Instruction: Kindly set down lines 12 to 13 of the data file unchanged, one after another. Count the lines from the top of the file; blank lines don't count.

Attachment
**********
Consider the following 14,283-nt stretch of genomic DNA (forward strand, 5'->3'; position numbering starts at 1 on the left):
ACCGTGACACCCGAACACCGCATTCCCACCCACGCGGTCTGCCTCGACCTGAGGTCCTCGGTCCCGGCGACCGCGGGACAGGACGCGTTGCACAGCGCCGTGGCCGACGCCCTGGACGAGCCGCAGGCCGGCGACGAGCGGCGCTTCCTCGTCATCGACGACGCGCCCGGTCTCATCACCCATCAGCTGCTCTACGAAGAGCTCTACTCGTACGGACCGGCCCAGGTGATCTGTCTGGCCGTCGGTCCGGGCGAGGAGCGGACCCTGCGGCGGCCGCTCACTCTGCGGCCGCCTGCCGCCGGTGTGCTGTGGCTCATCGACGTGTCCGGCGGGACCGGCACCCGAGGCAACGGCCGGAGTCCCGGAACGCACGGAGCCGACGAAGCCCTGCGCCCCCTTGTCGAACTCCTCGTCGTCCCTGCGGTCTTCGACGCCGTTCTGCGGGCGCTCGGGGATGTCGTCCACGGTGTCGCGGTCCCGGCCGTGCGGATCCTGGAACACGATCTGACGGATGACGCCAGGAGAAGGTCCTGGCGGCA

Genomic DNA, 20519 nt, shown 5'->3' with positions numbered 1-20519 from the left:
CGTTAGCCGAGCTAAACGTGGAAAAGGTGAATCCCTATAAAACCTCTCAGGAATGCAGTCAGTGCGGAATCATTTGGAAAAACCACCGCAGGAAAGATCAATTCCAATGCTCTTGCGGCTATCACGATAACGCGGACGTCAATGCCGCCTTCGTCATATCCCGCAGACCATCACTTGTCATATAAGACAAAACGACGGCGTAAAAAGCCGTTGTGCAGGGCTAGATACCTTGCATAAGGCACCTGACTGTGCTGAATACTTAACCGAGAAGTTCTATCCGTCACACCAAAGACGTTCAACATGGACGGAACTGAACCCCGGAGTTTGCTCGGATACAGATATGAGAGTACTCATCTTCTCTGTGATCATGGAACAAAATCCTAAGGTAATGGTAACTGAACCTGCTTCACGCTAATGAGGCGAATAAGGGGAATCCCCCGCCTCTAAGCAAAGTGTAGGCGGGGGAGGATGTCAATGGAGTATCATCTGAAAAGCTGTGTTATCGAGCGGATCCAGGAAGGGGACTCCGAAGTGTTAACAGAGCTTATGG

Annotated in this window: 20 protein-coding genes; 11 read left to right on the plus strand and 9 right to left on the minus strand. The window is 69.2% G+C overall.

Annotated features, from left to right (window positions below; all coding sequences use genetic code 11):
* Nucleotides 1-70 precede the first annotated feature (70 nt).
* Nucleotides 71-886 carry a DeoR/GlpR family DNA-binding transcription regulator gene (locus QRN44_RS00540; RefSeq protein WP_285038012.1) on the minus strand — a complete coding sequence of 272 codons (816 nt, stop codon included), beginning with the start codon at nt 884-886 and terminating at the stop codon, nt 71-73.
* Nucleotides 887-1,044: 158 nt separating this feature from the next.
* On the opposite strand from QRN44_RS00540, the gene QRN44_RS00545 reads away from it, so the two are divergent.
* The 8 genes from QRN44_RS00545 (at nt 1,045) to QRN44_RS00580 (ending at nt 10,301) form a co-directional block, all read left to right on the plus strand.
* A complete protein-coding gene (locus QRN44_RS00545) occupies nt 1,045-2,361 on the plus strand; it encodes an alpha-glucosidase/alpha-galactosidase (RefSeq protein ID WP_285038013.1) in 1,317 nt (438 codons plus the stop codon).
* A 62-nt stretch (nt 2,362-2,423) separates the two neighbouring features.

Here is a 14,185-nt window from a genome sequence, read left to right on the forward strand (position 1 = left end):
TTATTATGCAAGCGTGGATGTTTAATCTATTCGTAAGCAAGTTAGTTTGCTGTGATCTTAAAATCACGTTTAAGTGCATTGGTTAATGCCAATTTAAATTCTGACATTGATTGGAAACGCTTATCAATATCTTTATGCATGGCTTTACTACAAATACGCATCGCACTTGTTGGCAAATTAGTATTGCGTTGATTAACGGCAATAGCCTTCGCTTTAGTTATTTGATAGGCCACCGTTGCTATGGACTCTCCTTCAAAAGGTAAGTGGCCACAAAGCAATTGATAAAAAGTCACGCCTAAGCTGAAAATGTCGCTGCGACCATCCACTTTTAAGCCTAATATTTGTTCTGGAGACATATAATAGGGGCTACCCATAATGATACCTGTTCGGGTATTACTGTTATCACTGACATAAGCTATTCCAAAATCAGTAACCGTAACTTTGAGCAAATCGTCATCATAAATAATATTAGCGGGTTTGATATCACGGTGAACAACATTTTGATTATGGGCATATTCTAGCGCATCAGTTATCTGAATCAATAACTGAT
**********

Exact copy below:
* A complete protein-coding gene (locus QRN44_RS00545) occupies nt 1,045-2,361 on the plus strand; it encodes an alpha-glucosidase/alpha-galactosidase (RefSeq protein ID WP_285038013.1) in 1,317 nt (438 codons plus the stop codon).
* A 62-nt stretch (nt 2,362-2,423) separates the two neighbouring features.